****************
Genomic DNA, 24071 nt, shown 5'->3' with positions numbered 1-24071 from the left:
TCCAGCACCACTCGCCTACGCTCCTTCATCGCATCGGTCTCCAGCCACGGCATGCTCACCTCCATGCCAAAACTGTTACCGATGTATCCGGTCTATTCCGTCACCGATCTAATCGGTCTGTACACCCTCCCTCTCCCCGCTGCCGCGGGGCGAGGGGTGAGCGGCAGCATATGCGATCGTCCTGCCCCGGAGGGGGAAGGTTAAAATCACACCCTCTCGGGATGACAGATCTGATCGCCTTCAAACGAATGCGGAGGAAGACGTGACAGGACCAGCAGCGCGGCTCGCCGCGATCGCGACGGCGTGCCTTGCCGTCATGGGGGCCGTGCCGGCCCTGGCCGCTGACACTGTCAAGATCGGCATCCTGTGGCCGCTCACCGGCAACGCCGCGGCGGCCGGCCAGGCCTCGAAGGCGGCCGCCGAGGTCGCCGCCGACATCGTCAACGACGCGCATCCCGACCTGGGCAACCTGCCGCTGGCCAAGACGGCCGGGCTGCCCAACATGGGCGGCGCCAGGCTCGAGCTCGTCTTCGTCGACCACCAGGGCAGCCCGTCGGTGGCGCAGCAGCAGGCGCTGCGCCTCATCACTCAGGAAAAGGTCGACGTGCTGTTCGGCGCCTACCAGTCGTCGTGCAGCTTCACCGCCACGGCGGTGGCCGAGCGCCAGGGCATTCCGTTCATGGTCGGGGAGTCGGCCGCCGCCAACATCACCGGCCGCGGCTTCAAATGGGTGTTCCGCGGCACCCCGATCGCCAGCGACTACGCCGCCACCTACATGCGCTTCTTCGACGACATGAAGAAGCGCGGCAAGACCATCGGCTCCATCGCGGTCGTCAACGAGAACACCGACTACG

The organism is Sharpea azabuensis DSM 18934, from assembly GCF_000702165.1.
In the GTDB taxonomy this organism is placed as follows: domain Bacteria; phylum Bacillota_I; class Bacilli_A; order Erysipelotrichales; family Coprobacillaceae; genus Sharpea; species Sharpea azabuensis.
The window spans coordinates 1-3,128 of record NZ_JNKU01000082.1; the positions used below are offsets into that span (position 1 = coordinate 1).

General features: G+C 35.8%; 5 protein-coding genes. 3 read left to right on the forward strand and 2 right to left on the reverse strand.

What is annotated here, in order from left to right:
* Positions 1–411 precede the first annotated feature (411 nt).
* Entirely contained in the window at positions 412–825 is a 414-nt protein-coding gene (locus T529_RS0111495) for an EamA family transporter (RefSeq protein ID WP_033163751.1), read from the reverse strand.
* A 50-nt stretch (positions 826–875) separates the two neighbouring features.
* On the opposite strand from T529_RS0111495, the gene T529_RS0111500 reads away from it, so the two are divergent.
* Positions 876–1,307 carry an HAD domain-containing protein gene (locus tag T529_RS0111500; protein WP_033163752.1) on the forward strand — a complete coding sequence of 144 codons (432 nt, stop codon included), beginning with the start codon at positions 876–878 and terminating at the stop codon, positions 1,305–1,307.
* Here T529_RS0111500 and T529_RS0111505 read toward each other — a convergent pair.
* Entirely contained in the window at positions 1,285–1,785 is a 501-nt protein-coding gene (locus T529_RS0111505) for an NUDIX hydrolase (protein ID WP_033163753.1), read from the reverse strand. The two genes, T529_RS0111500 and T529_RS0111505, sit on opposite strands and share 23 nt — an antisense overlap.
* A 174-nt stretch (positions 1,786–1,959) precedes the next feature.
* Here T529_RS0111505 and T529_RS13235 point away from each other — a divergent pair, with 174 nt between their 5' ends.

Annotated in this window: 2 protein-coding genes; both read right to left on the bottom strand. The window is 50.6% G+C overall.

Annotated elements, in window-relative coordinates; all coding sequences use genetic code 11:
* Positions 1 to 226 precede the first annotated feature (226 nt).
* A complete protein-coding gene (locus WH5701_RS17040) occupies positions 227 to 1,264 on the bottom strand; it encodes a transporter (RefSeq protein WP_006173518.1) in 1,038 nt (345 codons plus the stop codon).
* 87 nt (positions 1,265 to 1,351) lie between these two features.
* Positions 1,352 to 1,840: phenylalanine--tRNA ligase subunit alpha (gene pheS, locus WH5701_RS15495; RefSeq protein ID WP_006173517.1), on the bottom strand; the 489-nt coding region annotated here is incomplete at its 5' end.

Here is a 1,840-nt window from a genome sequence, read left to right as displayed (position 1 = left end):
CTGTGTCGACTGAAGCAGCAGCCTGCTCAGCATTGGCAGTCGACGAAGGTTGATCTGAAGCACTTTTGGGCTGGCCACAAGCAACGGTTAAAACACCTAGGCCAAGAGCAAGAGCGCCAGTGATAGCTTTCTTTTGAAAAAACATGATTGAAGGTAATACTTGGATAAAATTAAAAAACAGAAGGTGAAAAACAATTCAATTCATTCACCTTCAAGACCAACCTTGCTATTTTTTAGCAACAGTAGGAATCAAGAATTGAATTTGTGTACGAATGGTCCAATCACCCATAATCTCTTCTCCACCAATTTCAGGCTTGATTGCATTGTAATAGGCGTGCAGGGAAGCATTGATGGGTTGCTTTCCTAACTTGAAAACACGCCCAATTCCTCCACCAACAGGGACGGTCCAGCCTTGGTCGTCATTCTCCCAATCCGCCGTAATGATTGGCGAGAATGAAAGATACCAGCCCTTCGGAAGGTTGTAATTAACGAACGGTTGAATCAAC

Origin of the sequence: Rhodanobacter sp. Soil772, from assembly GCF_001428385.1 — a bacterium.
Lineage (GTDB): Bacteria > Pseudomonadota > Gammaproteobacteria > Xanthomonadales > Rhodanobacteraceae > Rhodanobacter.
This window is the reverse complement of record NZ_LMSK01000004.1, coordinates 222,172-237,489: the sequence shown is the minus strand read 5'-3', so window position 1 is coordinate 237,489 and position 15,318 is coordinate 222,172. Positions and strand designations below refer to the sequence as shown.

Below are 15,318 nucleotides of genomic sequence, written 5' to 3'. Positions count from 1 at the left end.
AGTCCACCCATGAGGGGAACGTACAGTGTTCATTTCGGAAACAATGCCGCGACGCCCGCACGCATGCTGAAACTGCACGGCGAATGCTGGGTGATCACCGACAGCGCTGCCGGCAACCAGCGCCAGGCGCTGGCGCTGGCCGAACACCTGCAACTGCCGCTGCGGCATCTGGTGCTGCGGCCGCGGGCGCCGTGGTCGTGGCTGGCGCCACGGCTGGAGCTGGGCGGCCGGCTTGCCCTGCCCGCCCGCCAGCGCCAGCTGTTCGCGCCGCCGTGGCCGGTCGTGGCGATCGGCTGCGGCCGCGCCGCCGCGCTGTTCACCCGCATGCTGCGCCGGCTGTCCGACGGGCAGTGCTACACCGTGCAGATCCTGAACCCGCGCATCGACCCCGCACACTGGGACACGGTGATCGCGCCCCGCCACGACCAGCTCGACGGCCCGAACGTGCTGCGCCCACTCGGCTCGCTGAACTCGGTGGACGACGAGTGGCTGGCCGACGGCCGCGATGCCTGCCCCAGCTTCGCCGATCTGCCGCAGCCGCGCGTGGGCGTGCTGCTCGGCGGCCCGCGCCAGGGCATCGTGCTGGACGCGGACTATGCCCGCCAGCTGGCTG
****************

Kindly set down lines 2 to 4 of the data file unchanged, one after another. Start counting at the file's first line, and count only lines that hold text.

TCCAGCACCACTCGCCTACGCTCCTTCATCGCATCGGTCTCCAGCCACGGCATGCTCACCTCCATGCCAAAACTGTTACCGATGTATCCGGTCTATTCCGTCACCGATCTAATCGGTCTGTACACCCTCCCTCTCCCCGCTGCCGCGGGGCGAGGGGTGAGCGGCAGCATATGCGATCGTCCTGCCCCGGAGGGGGAAGGTTAAAATCACACCCTCTCGGGATGACAGATCTGATCGCCTTCAAACGAATGCGGAGGAAGACGTGACAGGACCAGCAGCGCGGCTCGCCGCGATCGCGACGGCGTGCCTTGCCGTCATGGGGGCCGTGCCGGCCCTGGCCGCTGACACTGTCAAGATCGGCATCCTGTGGCCGCTCACCGGCAACGCCGCGGCGGCCGGCCAGGCCTCGAAGGCGGCCGCCGAGGTCGCCGCCGACATCGTCAACGACGCGCATCCCGACCTGGGCAACCTGCCGCTGGCCAAGACGGCCGGGCTGCCCAACATGGGCGGCGCCAGGCTCGAGCTCGTCTTCGTCGACCACCAGGGCAGCCCGTCGGTGGCGCAGCAGCAGGCGCTGCGCCTCATCACTCAGGAAAAGGTCGACGTGCTGTTCGGCGCCTACCAGTCGTCGTGCAGCTTCACCGCCACGGCGGTGGCCGAGCGCCAGGGCATTCCGTTCATGGTCGGGGAGTCGGCCGCCGCCAACATCACCGGCCGCGGCTTCAAATGGGTGTTCCGCGGCACCCCGATCGCCAGCGACTACGCCGCCACCTACATGCGCTTCTTCGACGACATGAAGAAGCGCGGCAAGACCATCGGCTCCATCGCGGTCGTCAACGAGAACACCGACTACG

The organism is Sharpea azabuensis DSM 18934, from assembly GCF_000702165.1.
In the GTDB taxonomy this organism is placed as follows: domain Bacteria; phylum Bacillota_I; class Bacilli_A; order Erysipelotrichales; family Coprobacillaceae; genus Sharpea; species Sharpea azabuensis.